JEFFERSON CITY, Mo. – Missouri Department of Conservation (MDC) wildlife biologists on the feral hog strike team have tallied up numbers for 2016. The year yielded a total of 5,358 feral hogs removed by MDC, partner agencies, and private landowners, which is a significant increase over efforts the previous year. In 2015, 3,649 feral hogs were removed from the landscape.
Some attributing factors in the increase include MDC’s “Report, don’t shoot” message to encouraging trapping, banning hog hunting on conservation areas, and a strong public awareness campaign.
Southeast Missouri trapped 2,941 feral hogs, which is where the highest density of feral hogs occurs. The Ozark region trapped 1,293 while the Southwest region trapped 1,006 hogs. St. Louis, Central and Kansas City regions all trapped fewer than 100 feral hogs each.
Alan Leary, MDC’s Wildlife Management Coordinator and leader of the Department’s feral hog eradication efforts said although the goal is to eradicate feral hogs in the state, a more immediate goal is to keep the feral hog population from spreading to those northern regions.
“We made significant progress in 2016,” said Leary. “The key to eradicating these destructive, invasive pests is cooperation with private landowners and partners in efforts to report hog sightings, continue trapping and deter hog hunting and the illegal release of hogs.”
In 2016, MDC partnered with other conservation groups, agriculture organizations, and the Missouri Conservation Heritage Foundation to provide the state’s feral hog strike team with more trapping equipment for use on both private and public land, and to fund public education efforts on the dangers of feral hogs. MDC increased communication efforts, bolstering an already active feral hog communications campaign with statewide media efforts on agricultural news stations. Through this campaign, the public heard from private landowners who suffered hog damage and are working with MDC and USDA to eradicate feral hogs. They also helped spread the message to “Report, don’t shoot” feral hogs.
“The majority of land in Missouri is privately owned, so it’s crucial that we engage the public, educate them on the dangers of feral hogs and engage them in our trapping efforts,” Leary said. “Through our communications campaign, more landowners are learning more about feral hogs, asking for help and ridding their property of this invasive species.”
Landowners are also learning that it’s much easier to get rid of feral hogs if you trap the whole sounder, rather than allow hunting and only shooting one or two, he said.
While hunting is a very effective tool for managing populations of wildlife, feral hogs are not wildlife and the goal is to remove them. Killing feral hogs for sport hinders efforts to eradicate them for several reasons.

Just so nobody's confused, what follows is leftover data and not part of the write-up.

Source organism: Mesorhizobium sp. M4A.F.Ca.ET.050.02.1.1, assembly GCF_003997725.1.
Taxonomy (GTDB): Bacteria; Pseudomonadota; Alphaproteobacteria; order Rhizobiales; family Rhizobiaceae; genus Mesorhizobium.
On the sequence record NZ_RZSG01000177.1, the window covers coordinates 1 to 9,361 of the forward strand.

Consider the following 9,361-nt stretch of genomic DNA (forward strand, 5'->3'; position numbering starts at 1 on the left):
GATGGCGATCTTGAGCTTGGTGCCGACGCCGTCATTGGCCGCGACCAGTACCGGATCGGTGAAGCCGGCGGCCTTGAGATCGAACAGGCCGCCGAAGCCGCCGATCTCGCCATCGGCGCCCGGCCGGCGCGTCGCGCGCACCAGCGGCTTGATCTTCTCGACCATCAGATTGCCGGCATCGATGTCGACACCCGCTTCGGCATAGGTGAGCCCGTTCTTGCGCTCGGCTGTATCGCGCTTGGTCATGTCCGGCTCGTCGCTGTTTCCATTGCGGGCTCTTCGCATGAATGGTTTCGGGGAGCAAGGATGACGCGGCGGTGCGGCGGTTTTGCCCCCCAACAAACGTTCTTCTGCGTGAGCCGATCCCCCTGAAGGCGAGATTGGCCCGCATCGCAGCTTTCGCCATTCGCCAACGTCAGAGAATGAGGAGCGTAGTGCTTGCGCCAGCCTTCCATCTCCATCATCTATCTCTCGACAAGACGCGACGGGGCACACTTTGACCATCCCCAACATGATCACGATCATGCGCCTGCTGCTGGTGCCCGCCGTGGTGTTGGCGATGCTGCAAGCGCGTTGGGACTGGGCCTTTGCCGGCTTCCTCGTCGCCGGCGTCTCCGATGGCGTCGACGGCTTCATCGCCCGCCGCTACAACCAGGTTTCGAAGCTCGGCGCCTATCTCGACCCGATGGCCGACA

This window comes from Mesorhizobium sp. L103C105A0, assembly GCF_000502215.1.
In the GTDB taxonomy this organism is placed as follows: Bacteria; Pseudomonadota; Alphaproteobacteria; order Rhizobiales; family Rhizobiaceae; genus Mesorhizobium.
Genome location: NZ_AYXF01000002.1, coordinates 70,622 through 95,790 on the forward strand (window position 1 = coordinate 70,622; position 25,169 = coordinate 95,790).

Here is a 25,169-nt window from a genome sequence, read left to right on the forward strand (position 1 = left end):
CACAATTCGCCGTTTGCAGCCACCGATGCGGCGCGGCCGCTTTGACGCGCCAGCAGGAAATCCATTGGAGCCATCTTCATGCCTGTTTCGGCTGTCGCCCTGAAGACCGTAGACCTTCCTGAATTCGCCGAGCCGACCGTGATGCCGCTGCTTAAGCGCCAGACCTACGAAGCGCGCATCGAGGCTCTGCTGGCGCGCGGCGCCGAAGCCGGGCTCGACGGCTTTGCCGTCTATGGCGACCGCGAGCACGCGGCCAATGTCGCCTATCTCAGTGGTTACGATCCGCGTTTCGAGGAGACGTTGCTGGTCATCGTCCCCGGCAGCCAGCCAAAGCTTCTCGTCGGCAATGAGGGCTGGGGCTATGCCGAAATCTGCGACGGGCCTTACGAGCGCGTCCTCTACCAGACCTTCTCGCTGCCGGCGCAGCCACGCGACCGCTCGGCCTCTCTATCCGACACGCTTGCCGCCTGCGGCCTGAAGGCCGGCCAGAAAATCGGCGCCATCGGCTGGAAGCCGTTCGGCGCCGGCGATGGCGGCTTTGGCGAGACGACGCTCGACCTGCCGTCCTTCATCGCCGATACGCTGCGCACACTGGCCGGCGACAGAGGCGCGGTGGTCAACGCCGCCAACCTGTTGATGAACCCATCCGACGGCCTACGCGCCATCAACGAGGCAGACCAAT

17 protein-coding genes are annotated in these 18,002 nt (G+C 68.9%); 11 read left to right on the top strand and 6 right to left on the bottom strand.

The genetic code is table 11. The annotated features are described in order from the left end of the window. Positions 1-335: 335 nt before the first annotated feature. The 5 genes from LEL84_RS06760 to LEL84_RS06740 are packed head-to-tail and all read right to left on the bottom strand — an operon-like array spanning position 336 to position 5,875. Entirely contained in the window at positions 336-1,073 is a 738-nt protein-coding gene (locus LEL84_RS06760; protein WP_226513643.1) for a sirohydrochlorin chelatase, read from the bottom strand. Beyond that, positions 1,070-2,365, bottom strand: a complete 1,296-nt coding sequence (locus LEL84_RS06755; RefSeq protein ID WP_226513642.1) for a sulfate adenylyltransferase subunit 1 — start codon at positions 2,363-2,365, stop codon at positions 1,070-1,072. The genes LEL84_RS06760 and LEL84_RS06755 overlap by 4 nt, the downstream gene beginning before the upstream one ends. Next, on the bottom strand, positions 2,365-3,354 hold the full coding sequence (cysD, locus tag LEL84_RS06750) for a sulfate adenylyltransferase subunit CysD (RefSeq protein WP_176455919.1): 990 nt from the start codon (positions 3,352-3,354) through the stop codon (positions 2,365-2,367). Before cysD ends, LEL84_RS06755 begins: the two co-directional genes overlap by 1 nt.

“Some hunters intentionally release feral hogs in new areas to establish populations to hunt and hunters usually only shoot one or two hogs out of the group, while the rest scatter across the landscape and become more difficult to catch,” Leary said. “Hunting actually compounds the problem.”
While trapping is an effective method for eradicating feral hogs, when it comes to the remaining few of a sounder they are difficult to eliminate. Feral hogs are great at noticing details that tip them off to avoid a trapping area. They have coloring that blends into the landscape and hide in thickets and dense cover. Therefore, in the winter when trees are bare, MDC occasionally uses aerial gunning to reach the ultimate goal of removing this elusive, invasive animal from the landscape. Through the combination of these different techniques, MDC’s feral hog team made significant progress in eradicating feral hogs last year.
“It’s vital we continue our efforts and get the feral hog population under control before it spreads any further,” Leary said.
Feral hogs are not wildlife and are a serious threat to fish, forests and wildlife as well as agricultural resources. Economic losses resulting from feral hog damage in the U.S. is estimated at greater than $1.5 billion per year. Feral hogs damage property, agriculture, and natural resources by their aggressive rooting of soil in addition to their trampling and consumption of crops as part of their daily search for food.
Feral hogs have expanded their range in the U.S. from 17 to 38 states over the past 30 years. Their populations grow rapidly because feral hogs can breed any time of year and produce two litters of one to seven piglets every 12 to 15 months. Feral hogs are also known to carry diseases such as swine brucellosis, pseudorabies, trichinosis and leptospirosis, which are a threat to Missouri agriculture and human health.
To report feral hog sightings or damage, go online to mdc.mo.gov/feralhog.